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intentions, and multiple layers of wisdom that were part and parcel of Rav Twersky. This well-researched tribute to Rav Twersky is jam-packed with first-hand accounts, photos, and divrei Torah, and demonstrates a life of serving Hashem with the intellect and exactitude to halachah on the one hand, and the passion for avodas Hashem on the other. Being a descendent of the Brisker Rav on his mother’s side, and the dynasty of Chernobyl Chassidus on his father’s side, Rav Twersky synthesized these two, contrasting approaches to Torah. Rav Twersky, however, always free of airs, felt his lineage was a “mandate to live up to.” One of his favorite expressions was, “What you want, you get.” Already from a young age, Mosheh Twersky wanted the deep connection and unity to Hashem of his great ancestors. As a child and young adult in Boston, Mosheh Twersky was his grandfather Rav Yosef Dov Soloveitchik’s main disciple, with whom he spent many, many hours learning. Although well-advanced and ambitious for his age, Mosheh was a “normal” child, playing ball with friends, well-liked, and humble, always humble. The heart of the biography is found in the chapters, “Torah Study,” “Insatiable Talmid,” and “Nurturing the Next Generation.” These sections impart a full expression of who Rav Twersky was – a student and a teacher, mostly from the perspective of chevrusas and students, but also include his own beautiful divrei Torah. Reb Akiva Bergman, a closed talmid, remembers, “I will never forget one Purim – at the height of the festivities – how Rav Twersky literally screamed: “We need to learn Torah until it is absorbed into our blood!” Rav Twersky learned constantly, in fact the book highlights how every moment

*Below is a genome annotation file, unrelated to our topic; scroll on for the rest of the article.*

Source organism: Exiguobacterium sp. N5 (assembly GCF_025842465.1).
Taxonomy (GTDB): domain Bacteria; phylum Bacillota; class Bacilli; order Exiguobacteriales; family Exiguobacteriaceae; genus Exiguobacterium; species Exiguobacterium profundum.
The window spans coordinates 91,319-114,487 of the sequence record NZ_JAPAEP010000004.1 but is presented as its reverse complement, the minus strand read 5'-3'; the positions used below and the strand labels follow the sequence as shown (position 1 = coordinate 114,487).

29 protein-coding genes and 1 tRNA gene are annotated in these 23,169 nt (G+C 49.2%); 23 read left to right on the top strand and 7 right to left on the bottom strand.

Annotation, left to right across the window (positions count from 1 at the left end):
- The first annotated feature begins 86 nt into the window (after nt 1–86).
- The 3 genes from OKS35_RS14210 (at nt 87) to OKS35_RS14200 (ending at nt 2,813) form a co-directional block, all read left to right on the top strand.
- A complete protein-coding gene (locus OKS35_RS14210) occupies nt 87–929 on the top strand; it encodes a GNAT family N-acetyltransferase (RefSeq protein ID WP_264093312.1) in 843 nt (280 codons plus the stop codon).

was accounted for – and when he came home before doing anything else, even eating, he’d sit down and learn. In this day and age of segulos, Rav Twersky held that learning was the “greatest segulah.” Although Rav Twersky had mastery in every area of Torah study, the development of his talmidim was no less important to him. “He didn’t teach Gemara, he taught talmidim.” He was always at yeshiva – even if it meant walking through a blizzard to get to Toras Moshe, where he was a beloved rebbi. He created an atmosphere which encouraged questions, desiring that his students achieve a full understanding of the sugya. And Rav Twersky also extended an open invitation for students to come to his home for the Friday night Shabbos seudah, a privilege that the bachurim were thrilled to have. Some of the most touching vignettes about Rav Twersky highlighted his interactions with others – especially his precious talmidim. Rav Twersky’s devotion is encapsulated by the statement “he was like a father to them;” even concerned with what they were eating, for example, yet also their “gateway to ruchnius…Rebbi’s daily shiur was an hour of pure delight… Each moment of Rebbi’s time was like a diamond too precious to quantify (p.133).” Even though Rav Twersky was always serious, many testify to the fact that he radiated simchah, and was had a positive and forward-moving outlook. He kept many chumros (stringencies) in halachah, ate little, and was extremely private about his avodos Hashem, yet he didn’t impose any of his stringencies on his family. The biography of a man as great as Rav Twersky would be incomplete without the inclusion of his wife, Rebbetzin Bashy Twersky. Daughter of the gadol Rav Abba Berman, an alter Mirer, Rebbetzin Twersky was the Rav’s full partner, and she writes about their differing personalities, her admiration for him, the intense, spiritual quality he infused into the home, and his role as a devoted father. After reading this biography, one walks away with many emotions, but what can be most felt is awe that we had such greatness in our generation, and the feeling of one wanting to be more, to do more, to take a little spark of the great light that was Rav Mosheh Twersky and incorporate it into one’s self.

Parenting The Week In News

APRIL 6, 2017 | The Jewish Home